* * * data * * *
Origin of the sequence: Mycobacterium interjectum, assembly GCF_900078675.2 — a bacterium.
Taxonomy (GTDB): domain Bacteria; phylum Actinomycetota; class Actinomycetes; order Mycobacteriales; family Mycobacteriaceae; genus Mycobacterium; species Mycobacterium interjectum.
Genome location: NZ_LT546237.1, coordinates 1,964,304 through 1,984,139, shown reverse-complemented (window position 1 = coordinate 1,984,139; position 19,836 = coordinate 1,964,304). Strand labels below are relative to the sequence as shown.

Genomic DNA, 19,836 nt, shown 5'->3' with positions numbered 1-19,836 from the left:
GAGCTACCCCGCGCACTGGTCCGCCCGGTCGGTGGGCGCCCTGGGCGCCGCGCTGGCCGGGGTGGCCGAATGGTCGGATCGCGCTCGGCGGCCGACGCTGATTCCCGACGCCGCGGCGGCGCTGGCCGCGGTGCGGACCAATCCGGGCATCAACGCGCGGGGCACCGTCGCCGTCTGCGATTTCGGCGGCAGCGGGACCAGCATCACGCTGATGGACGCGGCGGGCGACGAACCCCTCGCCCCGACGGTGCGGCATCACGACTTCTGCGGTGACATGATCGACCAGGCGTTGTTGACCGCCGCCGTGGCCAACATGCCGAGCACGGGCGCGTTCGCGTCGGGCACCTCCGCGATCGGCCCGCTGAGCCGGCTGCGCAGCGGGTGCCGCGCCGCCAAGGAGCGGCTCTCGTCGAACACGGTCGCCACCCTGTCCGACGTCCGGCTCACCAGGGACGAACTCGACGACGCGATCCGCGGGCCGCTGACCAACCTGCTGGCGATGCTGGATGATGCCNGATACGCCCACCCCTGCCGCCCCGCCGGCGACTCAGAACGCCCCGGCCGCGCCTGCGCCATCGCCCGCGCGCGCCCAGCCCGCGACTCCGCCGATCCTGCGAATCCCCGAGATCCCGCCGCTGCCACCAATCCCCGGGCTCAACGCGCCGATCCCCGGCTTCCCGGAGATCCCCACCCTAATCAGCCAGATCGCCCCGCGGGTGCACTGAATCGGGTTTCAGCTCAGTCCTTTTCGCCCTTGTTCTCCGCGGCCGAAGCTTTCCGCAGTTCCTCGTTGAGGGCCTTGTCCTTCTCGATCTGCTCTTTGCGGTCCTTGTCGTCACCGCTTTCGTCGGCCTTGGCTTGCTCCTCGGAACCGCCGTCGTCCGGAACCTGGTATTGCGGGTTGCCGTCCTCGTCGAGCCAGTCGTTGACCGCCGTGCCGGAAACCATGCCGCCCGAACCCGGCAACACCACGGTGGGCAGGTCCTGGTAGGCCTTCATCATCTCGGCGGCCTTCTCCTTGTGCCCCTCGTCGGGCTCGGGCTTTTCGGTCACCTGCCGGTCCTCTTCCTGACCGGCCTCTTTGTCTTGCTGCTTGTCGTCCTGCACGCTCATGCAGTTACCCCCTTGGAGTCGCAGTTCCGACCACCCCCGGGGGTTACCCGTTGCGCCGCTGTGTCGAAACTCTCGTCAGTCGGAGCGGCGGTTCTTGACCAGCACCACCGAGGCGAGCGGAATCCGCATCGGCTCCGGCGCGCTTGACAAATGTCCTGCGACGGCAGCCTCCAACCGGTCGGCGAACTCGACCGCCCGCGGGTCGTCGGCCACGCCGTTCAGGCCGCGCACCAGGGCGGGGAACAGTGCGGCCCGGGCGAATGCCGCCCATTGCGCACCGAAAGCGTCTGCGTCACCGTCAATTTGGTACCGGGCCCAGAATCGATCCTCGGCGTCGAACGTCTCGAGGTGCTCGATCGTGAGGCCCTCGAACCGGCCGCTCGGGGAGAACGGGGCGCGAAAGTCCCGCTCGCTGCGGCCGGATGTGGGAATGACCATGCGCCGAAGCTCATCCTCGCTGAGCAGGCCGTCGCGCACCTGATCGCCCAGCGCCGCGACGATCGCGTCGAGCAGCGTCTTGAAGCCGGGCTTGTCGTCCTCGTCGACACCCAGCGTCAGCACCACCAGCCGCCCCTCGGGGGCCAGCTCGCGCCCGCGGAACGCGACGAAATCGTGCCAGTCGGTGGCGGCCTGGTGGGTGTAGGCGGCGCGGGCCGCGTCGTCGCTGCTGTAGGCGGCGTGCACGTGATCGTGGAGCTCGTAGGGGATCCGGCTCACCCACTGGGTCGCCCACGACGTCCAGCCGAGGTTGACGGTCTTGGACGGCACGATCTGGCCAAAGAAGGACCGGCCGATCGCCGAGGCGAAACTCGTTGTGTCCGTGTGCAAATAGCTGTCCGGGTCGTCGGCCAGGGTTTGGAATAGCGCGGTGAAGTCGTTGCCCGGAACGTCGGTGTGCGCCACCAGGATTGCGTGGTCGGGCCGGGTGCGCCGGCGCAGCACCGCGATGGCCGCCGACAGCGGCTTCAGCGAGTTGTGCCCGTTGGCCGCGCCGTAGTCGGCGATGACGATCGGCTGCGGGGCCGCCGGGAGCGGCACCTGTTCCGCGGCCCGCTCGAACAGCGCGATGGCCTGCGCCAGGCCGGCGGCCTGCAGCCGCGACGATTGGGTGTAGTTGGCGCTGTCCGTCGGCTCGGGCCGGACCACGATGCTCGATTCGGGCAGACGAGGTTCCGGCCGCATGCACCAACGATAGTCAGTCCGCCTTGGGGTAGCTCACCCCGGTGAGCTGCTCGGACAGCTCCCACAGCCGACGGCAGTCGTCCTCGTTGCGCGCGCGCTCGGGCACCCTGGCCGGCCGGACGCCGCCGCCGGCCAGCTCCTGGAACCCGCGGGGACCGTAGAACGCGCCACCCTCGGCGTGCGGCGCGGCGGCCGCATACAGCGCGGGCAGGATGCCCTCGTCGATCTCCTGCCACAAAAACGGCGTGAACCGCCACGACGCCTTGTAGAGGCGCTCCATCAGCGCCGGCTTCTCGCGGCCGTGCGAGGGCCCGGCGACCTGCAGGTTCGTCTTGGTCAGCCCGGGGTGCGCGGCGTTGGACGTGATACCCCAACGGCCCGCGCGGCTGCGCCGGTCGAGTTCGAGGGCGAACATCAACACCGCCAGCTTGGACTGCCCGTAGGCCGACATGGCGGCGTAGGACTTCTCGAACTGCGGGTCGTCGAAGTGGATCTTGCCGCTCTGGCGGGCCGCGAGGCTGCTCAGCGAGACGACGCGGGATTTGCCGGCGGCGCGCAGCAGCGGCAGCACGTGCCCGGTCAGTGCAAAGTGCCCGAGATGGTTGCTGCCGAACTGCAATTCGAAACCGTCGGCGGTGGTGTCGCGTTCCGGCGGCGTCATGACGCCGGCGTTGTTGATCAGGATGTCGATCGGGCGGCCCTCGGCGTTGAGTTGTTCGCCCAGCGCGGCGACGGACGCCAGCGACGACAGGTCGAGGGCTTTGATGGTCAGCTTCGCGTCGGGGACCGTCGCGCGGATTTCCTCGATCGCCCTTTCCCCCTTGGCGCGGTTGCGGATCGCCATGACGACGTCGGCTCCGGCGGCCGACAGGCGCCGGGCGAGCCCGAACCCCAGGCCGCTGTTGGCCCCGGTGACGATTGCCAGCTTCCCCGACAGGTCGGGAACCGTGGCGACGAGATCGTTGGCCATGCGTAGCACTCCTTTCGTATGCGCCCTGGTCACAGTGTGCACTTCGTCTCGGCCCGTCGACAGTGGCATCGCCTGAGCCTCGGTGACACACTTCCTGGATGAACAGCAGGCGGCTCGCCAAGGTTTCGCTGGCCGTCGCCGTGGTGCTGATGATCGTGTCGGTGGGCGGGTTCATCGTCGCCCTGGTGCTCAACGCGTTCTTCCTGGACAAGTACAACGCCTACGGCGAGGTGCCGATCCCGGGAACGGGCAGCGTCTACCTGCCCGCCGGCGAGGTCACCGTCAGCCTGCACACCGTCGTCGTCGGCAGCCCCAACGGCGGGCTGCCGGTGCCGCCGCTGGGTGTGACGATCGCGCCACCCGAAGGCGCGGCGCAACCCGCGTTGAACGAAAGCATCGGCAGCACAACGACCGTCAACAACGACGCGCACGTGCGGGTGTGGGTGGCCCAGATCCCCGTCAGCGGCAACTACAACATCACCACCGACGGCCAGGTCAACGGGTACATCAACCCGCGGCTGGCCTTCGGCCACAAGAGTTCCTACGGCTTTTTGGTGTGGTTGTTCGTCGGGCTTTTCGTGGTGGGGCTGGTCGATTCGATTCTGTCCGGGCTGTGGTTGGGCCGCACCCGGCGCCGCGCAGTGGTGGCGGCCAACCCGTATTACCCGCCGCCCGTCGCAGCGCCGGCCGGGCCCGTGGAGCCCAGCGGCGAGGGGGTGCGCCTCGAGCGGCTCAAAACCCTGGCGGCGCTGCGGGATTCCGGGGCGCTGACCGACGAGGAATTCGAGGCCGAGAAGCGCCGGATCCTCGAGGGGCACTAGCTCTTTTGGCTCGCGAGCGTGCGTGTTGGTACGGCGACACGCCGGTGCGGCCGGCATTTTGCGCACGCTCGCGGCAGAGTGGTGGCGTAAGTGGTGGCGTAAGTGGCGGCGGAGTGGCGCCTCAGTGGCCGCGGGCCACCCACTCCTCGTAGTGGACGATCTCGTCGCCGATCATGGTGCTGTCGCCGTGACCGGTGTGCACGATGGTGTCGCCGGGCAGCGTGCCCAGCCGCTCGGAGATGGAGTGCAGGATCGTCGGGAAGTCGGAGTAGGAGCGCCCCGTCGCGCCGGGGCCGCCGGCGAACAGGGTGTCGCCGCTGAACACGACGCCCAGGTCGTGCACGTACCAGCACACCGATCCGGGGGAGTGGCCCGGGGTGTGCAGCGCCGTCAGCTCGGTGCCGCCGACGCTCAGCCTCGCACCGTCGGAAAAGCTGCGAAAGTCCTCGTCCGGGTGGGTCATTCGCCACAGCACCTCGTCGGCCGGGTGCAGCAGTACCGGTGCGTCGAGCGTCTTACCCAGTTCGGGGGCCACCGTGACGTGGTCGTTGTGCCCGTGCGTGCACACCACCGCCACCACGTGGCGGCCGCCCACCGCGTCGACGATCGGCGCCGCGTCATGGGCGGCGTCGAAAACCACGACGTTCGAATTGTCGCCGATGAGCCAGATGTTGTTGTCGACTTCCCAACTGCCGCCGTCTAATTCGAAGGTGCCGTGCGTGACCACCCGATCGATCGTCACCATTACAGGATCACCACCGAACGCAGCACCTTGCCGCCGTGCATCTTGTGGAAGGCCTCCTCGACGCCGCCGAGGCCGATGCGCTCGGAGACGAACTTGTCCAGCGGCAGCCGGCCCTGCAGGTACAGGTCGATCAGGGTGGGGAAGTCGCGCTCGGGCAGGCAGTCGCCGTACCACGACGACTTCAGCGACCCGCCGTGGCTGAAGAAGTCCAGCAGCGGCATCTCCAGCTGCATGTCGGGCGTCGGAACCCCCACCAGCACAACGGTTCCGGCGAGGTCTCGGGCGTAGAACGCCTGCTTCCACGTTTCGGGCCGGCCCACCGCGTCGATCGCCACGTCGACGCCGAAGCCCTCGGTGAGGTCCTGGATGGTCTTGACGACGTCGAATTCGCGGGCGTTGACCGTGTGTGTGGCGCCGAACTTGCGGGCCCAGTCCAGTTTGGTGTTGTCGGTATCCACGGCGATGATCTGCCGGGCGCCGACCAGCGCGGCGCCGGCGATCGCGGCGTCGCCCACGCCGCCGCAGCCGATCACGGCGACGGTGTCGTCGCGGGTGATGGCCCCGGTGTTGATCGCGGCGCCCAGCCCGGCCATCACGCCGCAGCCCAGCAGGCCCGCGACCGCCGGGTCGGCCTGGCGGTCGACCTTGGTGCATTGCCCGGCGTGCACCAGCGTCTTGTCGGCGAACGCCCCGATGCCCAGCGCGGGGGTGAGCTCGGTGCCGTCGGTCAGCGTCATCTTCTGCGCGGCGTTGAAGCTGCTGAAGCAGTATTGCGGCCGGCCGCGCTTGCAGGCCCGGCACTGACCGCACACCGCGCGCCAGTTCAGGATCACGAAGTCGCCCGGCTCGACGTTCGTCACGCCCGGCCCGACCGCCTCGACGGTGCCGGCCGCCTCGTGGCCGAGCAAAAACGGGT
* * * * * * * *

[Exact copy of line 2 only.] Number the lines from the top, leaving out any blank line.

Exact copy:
Taxonomy (GTDB): domain Bacteria; phylum Actinomycetota; class Actinomycetes; order Mycobacteriales; family Mycobacteriaceae; genus Mycobacterium; species Mycobacterium interjectum.